We use a frame buffer with a depth attachment and a floating point texture attachment with 32 bits per channel. This allows for \(~2^{32}\) values per channel, which provides ample precision to accommodate trees with up to 31 levels. To put this in perspective, if we map the Earth with a tree with 31 levels, each tile covers ~1cm. Any tile resolution greater than 100x100 provides sub-millimeter precision on the whole planet.

Note that, in order to be able to read back the pixels cleanly, we need to enable the depth test and disable alpha blending, especially if we have concave objects or we support more than one SVT.

Tile Cache

Once we have rendered the tile detection frame buffer, we can read it back to main memory with glGetTexImage() (remember to use the right format and type). With that, we obtain a list of the observed tiles in the CPU, where each entry has the tile ID, the level, and the column and row in that level. The observed tiles are then loaded from disk asynchronously, and when they are ready, they are added to the tile cache.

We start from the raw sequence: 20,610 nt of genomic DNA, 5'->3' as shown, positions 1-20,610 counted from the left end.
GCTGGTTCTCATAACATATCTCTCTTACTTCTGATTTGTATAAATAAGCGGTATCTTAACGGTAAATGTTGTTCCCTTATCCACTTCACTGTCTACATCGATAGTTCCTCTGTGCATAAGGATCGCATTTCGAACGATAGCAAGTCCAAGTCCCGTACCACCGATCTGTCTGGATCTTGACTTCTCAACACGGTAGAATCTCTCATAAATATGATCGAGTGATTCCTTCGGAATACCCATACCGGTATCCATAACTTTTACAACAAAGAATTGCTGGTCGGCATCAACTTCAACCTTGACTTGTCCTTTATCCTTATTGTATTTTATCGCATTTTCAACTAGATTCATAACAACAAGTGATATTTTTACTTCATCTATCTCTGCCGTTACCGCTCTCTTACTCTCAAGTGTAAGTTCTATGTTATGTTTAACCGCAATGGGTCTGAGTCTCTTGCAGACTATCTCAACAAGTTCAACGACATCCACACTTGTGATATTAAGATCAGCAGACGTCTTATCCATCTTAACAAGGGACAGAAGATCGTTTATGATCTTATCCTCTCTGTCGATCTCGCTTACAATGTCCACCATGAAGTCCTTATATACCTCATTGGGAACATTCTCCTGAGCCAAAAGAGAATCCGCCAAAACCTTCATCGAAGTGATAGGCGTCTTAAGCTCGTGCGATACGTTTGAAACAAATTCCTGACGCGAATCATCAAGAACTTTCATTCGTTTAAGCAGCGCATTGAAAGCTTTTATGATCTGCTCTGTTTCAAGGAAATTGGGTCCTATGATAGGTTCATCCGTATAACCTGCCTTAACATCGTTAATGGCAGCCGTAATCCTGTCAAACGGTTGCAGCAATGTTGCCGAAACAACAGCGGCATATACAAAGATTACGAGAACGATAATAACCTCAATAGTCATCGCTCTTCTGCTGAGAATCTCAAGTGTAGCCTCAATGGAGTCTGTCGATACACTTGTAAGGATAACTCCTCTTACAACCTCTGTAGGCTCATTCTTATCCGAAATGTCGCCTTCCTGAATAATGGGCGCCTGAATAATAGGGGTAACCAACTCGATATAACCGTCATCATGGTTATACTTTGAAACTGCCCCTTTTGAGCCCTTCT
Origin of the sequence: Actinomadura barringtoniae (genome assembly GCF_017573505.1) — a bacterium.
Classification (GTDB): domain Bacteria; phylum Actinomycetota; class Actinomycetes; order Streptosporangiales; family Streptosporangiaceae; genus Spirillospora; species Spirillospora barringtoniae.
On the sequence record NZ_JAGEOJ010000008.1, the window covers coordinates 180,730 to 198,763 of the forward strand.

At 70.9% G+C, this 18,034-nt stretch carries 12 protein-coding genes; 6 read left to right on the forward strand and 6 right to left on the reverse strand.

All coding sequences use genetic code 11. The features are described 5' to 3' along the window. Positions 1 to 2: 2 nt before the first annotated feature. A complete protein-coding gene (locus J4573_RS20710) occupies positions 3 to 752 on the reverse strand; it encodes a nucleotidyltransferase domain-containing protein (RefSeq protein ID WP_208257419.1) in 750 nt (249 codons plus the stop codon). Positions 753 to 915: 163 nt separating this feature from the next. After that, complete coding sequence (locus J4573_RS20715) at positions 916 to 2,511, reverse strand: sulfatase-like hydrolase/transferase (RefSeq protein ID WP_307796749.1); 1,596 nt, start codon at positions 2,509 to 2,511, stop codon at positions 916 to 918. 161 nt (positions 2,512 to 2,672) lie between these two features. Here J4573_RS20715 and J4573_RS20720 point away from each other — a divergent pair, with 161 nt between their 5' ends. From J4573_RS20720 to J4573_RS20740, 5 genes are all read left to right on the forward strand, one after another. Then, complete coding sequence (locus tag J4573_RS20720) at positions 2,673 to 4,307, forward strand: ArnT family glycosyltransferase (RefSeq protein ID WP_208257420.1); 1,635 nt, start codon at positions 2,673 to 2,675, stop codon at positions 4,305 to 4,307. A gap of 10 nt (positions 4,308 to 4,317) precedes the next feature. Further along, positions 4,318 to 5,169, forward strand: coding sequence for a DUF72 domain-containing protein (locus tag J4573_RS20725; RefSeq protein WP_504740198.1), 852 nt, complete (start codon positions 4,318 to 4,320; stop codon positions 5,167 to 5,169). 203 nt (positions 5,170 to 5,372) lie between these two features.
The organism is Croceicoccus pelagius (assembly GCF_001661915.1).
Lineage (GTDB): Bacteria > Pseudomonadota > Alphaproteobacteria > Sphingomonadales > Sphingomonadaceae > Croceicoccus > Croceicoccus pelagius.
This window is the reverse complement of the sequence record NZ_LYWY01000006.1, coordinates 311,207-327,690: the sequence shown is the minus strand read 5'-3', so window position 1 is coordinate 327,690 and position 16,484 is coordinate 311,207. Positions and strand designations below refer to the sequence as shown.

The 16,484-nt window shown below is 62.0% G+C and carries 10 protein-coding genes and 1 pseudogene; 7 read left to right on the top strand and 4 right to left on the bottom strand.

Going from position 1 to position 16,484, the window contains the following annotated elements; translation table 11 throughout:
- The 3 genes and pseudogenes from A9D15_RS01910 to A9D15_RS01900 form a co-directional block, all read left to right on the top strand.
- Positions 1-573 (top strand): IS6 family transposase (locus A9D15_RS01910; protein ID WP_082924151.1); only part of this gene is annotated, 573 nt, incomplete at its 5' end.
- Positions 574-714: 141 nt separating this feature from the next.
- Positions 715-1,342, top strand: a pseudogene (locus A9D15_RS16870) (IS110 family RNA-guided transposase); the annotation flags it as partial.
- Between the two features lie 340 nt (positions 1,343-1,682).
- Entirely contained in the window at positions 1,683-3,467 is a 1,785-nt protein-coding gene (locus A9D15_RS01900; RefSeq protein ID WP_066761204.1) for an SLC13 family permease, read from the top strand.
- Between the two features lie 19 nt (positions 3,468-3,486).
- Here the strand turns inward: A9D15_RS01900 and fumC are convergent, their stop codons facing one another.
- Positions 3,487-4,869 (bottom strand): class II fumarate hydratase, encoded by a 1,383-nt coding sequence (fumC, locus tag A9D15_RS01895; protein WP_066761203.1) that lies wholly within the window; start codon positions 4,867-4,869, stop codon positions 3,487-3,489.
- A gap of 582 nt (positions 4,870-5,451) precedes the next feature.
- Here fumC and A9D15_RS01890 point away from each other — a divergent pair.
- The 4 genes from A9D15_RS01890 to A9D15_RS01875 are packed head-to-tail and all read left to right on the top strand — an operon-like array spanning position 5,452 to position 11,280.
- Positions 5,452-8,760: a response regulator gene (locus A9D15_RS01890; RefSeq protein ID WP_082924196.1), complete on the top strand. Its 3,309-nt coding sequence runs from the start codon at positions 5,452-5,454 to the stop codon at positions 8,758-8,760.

The tile cache itself is just a texture whose size is a multiple of the tile size. Since we only support power of two tile sizes in the range \([4, 1024]\), our tile size is always a multiple of 1024. Currently, our implementation sits at 1024*12, so that the tile cache can fit 12x12 tiles of 1024x1024 resolution, or four times that number of tiles at 512x512 resolution. This ensures that the tile cache size is always divisible by the tile size.